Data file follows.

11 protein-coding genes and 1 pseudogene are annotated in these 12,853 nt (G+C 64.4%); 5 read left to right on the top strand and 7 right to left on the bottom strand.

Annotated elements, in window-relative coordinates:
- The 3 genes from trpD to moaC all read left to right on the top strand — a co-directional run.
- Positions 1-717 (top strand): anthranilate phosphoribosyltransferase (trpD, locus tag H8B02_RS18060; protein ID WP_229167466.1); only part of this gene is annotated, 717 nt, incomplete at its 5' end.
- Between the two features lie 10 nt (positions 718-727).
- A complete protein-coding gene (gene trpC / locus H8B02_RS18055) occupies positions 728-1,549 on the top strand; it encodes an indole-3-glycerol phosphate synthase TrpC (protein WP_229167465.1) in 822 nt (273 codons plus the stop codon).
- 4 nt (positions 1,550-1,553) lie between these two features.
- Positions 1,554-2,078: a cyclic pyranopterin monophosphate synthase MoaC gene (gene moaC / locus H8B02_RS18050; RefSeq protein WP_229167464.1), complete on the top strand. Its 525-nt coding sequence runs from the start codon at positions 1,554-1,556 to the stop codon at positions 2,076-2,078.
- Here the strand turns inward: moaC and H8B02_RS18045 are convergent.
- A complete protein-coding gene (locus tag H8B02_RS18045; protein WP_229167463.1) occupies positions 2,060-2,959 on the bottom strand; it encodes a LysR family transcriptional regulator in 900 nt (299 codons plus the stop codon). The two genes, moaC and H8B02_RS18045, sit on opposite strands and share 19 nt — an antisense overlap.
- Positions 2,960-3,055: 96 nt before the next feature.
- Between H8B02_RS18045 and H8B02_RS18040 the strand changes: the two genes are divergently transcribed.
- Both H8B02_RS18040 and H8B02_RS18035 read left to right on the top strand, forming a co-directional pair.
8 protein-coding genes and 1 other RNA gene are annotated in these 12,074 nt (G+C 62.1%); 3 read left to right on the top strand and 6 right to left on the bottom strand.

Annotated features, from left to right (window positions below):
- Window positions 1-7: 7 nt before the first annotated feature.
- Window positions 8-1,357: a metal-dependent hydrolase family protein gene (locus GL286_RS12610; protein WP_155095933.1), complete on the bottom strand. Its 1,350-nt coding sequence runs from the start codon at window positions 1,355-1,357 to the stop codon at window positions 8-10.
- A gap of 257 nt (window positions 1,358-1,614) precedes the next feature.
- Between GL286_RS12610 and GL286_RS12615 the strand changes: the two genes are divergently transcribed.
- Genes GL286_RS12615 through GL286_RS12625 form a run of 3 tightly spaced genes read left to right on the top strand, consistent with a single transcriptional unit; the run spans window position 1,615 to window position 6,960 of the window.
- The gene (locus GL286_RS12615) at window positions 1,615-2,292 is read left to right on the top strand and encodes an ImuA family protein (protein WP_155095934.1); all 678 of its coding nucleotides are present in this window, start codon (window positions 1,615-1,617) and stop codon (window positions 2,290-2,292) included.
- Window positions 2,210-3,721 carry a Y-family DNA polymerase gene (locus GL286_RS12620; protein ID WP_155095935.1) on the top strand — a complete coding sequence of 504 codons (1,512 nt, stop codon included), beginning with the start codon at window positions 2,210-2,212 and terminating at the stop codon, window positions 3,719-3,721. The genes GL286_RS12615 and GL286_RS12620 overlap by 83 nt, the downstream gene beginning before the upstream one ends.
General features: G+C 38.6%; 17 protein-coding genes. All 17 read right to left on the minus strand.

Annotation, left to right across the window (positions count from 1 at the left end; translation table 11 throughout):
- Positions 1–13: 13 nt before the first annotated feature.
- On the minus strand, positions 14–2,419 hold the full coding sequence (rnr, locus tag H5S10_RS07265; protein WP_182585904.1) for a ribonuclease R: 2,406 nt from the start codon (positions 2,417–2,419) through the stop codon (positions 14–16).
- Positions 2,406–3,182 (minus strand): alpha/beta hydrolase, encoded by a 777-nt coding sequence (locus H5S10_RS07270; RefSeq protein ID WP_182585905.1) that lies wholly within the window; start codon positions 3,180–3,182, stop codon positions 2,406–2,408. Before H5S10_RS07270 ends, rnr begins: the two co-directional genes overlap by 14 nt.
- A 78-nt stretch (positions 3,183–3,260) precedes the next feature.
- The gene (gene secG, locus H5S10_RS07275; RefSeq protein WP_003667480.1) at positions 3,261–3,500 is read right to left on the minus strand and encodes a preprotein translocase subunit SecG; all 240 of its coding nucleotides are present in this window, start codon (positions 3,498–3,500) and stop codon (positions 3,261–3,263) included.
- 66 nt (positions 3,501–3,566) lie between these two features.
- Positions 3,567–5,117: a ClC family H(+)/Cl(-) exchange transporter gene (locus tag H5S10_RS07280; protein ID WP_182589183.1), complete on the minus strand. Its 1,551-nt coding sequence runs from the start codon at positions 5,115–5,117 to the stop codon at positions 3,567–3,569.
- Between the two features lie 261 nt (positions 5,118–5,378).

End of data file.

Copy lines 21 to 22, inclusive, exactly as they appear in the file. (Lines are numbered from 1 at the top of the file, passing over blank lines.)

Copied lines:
- The gene (locus GL286_RS12615) at window positions 1,615-2,292 is read left to right on the top strand and encodes an ImuA family protein (protein WP_155095934.1); all 678 of its coding nucleotides are present in this window, start codon (window positions 1,615-1,617) and stop codon (window positions 2,290-2,292) included.
- Window positions 2,210-3,721 carry a Y-family DNA polymerase gene (locus GL286_RS12620; protein ID WP_155095935.1) on the top strand — a complete coding sequence of 504 codons (1,512 nt, stop codon included), beginning with the start codon at window positions 2,210-2,212 and terminating at the stop codon, window positions 3,719-3,721. The genes GL286_RS12615 and GL286_RS12620 overlap by 83 nt, the downstream gene beginning before the upstream one ends.